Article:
Among the legends of the New World Order, certain unknown figures deserve a special mention. This is the case of an extraordinary individual whose work came to shape the entire future of the West, namely Joseph Retinger (Józef Hieronim Retinger), defined by some as being the “hidden father” of Europe.
As a young Polish emigrant in France he studied at the University of Sorbonne, with the financial support of the Count Zamyoski, a friend of his father’s family, and obtained a PhD in literature. In Paris, his contacts with the Polish intelligentsia in the beginning of the twentieth century allowed him to meet leading figures of French literature and politics.
His studies then took him to Germany and England, where he studied at the LSE. Created in 1895 by the Fabian Society, thanks to the support of Sidney and Beatrice Webb as well as the writer George Bernard Shaw, the LSE advocates the synthesis between the free market and the planned economy. Tony Blair’s “third way” is a pure product of this globalist model.
Representing the Polish National Council in London before 1914, his easy manner allowed him to forge durable ties with Lord Arthur Balfour, Lionel Curtis and Philip Kerr (followers of Cecil Rhodes), Chaim Weizmann (president of the World Zionist Organization and future president of Israel) and even Winston Churchill.
A true political acrobat, this internationalist spent the 1920s in Mexico. He helped in the promotion of Mexican politicians, such as Luis Negrete Morones and Plutarco Calles. The latter, President of Mexico, played a terrible role in the Cristero Rebellion (1926–1929).
On his return to England, just before the Second World War, he became the right-hand man of the Polish government in exile, led by General Sikorski who died in 1943 – somewhat conveniently – in an aeroplane crash in Gibraltar. Indeed, rumour had it that the General was determined to prove that it was in fact the Soviets and not the Nazis who had massacred polish officers at Katyń. Retinger, who always accompanied Sikorski on all his trips, was not with him on the day of the accident…
After the Second World War, Retinger’s defining moment took shape during his speech made on the 7 May 1946 at Chatham House, the British foreign policy think-tank created by his friend Lionel Curtis. In his speech, he defended the idea of European political unification. Everything follows logically from this. In 1946, he played an instrumental role of the European League of Economic Cooperation (ELEC), defined as “an intellectual pressure group”. Bringing together various industrial and financial leaders, the ELEC promoted a single currency and a single transport system, in order to establish a federal Europe. Benefitting from the help of national agencies, the ELEC in France was first led by Edmond Giscard d’Estaing, who signed the two Declarations of Atlantic Unity in 1954 and 1962.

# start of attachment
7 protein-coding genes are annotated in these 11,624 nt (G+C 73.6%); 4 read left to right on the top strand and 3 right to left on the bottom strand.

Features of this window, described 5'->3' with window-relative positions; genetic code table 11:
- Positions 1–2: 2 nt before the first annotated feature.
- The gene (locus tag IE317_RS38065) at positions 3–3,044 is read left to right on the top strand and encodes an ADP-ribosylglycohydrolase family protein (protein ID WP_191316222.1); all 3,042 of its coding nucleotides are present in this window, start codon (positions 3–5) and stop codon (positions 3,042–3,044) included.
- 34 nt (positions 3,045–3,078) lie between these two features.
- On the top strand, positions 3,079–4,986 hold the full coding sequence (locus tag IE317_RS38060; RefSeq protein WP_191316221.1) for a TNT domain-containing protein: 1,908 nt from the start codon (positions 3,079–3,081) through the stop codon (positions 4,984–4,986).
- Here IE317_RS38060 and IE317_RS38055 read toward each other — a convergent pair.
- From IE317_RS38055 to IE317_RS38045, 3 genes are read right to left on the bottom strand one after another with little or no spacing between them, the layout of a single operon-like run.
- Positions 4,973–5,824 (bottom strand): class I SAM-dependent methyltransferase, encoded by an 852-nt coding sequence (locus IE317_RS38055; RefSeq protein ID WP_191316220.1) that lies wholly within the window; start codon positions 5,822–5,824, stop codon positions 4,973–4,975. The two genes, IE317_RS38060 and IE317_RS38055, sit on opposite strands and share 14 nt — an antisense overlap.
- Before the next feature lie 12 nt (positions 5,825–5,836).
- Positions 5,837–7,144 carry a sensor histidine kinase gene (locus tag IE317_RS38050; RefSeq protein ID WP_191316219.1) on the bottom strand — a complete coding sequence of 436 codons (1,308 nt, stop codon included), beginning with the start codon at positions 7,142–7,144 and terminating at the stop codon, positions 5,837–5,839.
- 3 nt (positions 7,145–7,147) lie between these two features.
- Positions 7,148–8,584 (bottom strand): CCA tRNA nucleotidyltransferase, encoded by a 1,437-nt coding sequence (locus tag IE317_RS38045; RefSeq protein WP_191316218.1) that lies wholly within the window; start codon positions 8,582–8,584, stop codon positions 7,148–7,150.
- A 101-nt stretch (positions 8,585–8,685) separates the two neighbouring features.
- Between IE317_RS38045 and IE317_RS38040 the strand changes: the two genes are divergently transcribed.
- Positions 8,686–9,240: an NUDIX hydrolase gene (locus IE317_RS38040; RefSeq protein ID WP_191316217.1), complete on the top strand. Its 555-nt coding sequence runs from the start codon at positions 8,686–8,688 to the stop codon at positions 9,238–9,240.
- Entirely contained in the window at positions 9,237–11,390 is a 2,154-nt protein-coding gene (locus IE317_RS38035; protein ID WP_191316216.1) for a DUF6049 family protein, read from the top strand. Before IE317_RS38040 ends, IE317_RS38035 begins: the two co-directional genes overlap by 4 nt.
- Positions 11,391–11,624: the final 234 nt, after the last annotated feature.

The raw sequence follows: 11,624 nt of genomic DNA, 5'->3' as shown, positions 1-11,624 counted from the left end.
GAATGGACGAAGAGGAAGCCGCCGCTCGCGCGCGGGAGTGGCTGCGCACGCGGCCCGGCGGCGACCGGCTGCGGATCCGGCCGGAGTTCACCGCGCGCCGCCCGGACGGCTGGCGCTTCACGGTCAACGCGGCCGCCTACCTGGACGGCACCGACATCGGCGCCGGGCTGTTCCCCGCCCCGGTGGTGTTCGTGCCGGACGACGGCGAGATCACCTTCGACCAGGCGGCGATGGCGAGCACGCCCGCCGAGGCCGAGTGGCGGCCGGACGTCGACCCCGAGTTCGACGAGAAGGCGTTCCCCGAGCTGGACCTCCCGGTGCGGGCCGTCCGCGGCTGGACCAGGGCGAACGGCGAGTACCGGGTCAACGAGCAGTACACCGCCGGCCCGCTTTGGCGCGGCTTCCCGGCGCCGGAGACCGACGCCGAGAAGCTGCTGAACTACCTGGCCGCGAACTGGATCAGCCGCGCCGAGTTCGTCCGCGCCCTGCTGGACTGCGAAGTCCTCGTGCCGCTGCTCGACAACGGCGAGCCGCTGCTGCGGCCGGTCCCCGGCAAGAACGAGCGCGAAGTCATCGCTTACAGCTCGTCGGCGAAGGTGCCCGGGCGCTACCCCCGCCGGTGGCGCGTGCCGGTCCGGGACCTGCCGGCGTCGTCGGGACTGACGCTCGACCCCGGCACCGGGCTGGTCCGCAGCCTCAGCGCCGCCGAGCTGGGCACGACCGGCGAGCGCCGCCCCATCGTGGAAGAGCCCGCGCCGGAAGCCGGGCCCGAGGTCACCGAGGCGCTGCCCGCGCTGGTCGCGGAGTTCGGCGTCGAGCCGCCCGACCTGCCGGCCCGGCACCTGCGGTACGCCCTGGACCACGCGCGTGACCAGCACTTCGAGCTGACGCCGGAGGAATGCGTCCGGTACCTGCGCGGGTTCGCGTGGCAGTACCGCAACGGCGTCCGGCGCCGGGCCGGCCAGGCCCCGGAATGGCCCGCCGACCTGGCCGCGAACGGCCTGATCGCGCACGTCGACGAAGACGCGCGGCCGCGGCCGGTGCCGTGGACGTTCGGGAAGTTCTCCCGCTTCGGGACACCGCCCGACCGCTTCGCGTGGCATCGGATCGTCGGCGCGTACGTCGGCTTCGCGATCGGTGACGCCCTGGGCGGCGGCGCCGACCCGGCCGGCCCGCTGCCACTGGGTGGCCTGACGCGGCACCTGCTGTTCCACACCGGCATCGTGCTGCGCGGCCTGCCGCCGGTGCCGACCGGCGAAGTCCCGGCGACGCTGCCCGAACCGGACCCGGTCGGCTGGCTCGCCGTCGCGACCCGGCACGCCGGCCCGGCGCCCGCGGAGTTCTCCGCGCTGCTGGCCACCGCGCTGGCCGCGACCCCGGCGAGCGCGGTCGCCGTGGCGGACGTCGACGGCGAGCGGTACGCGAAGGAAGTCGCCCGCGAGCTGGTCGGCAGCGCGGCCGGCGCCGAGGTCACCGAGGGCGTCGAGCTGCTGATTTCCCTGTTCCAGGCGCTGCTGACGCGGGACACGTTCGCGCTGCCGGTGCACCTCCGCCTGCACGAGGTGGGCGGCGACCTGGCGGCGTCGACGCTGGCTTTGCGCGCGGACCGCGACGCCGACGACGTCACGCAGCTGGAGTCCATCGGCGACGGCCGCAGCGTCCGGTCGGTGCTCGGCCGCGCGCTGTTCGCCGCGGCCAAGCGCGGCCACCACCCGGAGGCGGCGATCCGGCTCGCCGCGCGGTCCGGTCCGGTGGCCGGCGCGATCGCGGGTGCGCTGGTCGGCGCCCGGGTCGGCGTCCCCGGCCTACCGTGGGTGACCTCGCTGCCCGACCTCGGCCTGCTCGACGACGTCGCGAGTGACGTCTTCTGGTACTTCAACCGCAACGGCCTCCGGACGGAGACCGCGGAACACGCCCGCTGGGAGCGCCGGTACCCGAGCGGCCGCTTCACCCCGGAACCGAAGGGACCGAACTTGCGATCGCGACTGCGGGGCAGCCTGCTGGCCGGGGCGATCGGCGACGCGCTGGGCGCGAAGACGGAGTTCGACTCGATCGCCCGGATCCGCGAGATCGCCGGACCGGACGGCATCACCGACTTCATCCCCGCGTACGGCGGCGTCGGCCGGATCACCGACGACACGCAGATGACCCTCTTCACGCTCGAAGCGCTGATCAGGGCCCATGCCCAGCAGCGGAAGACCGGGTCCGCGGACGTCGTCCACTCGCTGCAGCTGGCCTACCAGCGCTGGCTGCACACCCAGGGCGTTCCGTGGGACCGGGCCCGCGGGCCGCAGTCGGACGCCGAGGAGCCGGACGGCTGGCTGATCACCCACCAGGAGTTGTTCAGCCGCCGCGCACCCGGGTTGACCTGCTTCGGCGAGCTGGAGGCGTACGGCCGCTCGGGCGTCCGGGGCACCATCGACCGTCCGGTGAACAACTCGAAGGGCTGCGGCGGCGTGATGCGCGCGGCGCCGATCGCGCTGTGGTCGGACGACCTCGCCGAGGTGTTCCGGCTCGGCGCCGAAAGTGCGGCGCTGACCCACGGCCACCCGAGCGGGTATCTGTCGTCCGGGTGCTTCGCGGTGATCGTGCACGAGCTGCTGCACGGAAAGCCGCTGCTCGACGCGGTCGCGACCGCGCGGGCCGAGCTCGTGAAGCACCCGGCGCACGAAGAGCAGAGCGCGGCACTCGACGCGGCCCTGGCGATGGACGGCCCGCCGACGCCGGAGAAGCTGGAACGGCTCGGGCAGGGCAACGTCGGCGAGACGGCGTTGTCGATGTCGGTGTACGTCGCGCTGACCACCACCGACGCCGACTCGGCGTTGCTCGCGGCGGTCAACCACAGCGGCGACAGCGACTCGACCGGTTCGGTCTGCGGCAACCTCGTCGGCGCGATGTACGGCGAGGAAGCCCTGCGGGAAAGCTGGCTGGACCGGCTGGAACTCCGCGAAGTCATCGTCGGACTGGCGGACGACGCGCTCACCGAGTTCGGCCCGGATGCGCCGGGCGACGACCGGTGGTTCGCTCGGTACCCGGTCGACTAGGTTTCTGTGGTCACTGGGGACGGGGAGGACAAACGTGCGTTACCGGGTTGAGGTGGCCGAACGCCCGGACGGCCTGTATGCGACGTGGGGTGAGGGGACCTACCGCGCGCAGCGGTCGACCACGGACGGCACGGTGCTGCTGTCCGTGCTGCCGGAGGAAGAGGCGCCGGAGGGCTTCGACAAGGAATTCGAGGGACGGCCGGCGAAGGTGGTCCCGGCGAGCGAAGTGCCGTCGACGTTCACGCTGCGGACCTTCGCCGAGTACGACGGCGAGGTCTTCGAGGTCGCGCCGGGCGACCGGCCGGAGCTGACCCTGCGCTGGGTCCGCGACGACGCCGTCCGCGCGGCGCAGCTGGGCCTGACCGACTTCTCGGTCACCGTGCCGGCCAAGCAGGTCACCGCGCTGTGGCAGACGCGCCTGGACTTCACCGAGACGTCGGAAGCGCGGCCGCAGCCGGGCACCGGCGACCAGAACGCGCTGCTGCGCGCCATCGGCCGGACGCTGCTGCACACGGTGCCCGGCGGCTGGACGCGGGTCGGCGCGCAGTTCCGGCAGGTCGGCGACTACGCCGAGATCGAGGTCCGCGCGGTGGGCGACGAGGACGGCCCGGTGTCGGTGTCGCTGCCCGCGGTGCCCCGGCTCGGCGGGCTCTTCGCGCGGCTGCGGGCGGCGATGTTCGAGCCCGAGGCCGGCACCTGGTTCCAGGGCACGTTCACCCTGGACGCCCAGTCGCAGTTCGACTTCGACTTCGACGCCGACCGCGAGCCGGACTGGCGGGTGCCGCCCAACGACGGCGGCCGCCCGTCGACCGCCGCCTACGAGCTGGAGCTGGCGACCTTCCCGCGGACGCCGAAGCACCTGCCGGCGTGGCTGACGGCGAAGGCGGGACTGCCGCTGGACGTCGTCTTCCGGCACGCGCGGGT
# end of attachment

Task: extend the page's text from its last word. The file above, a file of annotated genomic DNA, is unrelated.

Seeking to unite the different European federalist movements, Retinger organised the Hague Congress in 1948 under the leadership of Churchill. He thereby launched the process of European construction. During this congress, the European Movement International (EMI) was created in October 1948, and was presided by Duncan Sandys, a relative of Churchill. This organisation played an important role in the creation of the European Council and the College of Europe. Retinger directed the movement as General Secretary and saw the creation in January 1949 of an Amercian sister organisation, the American Committe on a Unified Europe (ACUE). Amercian secret service leaders directed this committee: William Donovan (who signed the Declaration on Atlantic Unity in 1954), Alan Dulles and Thomas Braden. It should be noted that the ACUE played a vital role in the financing of the EMI.
Retinger then completed his work in 1954 with the creation of the Bilderberg Group, whose aim is to forge closer European and American ties. Joseph Retinger died in London from lung cancer in 1960. He leaves behind him a “body of work” which largely accounts for the current disintegration of nation states in the completion of the transatlantic market.
Translated from French
The original author was Pierre Hillard, former Professor of International Relations at ESCE in Paris and author of numerous works on world governement and the EU.
Source: Boulevard Voltaire